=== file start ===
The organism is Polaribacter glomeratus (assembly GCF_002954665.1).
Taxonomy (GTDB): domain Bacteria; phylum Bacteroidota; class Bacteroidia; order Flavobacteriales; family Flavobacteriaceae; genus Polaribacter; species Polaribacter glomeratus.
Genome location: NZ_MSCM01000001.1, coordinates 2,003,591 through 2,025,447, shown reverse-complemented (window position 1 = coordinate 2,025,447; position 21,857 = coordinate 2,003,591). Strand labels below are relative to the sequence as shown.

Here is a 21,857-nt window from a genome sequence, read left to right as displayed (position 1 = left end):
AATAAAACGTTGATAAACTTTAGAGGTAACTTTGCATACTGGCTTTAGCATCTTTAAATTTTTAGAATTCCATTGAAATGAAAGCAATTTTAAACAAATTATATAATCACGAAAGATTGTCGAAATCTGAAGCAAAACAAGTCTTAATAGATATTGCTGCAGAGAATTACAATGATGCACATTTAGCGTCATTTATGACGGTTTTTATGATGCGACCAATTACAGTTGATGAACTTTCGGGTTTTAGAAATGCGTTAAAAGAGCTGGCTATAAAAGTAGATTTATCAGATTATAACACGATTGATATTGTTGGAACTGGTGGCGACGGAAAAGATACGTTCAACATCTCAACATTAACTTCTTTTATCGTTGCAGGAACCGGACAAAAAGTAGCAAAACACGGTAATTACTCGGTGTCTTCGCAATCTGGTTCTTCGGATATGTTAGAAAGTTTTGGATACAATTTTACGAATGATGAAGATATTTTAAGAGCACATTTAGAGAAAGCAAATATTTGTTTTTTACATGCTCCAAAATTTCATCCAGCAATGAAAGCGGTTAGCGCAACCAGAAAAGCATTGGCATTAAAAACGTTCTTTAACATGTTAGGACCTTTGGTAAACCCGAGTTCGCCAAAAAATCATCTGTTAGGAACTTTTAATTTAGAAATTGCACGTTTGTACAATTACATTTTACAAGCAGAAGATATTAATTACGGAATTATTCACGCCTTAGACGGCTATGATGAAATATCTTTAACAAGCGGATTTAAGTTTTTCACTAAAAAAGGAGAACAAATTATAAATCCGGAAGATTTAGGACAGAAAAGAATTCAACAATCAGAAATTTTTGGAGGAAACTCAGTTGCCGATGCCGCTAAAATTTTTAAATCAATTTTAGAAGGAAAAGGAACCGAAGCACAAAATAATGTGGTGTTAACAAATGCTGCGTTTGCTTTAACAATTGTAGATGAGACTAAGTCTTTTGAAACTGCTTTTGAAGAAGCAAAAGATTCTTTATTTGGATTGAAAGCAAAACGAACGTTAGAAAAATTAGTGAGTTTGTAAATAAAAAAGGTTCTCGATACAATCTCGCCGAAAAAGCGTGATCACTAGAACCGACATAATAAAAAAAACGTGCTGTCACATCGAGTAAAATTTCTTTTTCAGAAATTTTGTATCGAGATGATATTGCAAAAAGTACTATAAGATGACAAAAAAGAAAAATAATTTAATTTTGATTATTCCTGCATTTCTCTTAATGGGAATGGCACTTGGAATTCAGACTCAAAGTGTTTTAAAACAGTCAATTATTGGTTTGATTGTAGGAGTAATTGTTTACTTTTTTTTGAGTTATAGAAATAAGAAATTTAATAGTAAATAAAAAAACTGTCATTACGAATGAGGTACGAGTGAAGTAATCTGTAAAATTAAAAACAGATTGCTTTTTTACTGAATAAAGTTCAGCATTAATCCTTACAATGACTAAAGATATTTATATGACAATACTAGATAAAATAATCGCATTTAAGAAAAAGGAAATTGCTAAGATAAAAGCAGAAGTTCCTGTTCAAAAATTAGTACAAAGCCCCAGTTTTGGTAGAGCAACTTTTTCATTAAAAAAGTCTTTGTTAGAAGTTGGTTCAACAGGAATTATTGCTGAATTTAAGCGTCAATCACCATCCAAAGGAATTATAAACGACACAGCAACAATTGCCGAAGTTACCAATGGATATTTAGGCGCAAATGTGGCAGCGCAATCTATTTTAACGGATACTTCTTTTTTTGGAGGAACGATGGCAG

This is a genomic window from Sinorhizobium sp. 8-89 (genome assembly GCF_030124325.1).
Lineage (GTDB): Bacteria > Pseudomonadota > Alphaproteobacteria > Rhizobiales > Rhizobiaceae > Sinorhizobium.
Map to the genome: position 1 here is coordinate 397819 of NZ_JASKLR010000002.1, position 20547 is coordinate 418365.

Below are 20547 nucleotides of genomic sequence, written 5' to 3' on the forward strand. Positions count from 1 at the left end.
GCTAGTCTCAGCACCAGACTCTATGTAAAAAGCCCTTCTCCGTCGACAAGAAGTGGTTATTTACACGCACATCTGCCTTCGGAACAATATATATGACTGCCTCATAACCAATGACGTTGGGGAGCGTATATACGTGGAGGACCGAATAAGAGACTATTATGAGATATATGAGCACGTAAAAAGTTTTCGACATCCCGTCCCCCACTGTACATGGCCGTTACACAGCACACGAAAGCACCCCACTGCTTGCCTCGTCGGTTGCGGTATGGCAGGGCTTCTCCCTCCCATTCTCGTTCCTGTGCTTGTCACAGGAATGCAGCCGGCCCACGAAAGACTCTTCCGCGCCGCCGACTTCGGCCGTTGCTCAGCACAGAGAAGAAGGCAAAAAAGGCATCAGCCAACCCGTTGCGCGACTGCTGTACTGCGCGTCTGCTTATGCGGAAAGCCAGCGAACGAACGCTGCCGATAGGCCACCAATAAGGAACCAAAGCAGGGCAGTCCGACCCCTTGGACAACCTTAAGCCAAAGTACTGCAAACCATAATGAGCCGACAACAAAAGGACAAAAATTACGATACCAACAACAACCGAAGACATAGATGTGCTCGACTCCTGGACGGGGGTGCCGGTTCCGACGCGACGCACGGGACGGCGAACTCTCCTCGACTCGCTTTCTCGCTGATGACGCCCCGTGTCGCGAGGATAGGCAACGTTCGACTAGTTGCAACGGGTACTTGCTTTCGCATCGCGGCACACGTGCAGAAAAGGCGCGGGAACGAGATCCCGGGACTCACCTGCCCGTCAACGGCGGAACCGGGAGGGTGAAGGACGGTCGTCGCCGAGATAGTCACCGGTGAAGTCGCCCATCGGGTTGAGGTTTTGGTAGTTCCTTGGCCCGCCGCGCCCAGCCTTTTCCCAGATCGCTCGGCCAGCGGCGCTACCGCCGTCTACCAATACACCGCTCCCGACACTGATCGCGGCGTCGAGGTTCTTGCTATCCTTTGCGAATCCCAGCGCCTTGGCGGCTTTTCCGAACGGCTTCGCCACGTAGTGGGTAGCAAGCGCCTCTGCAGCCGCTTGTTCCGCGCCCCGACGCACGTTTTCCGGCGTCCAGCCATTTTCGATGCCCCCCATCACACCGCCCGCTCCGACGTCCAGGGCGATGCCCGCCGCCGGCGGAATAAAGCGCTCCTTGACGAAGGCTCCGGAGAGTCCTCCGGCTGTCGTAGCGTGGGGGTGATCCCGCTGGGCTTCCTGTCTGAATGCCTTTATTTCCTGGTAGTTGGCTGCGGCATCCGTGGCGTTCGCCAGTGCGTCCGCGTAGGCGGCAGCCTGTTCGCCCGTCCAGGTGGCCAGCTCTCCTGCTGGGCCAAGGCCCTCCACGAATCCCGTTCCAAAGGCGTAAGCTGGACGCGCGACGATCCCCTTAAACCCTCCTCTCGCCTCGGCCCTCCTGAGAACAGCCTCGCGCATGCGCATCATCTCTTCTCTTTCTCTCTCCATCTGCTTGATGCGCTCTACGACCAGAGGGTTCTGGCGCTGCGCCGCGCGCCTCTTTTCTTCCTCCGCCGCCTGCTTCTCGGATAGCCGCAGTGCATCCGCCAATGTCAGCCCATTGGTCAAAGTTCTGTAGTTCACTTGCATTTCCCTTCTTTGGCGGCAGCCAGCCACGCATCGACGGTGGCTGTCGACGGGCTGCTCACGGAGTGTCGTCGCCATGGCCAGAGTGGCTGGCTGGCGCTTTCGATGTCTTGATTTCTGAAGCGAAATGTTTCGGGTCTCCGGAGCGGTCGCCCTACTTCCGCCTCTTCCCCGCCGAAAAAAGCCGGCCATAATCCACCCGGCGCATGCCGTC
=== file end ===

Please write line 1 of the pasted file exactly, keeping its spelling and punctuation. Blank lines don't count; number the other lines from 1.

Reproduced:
The organism is Polaribacter glomeratus (assembly GCF_002954665.1).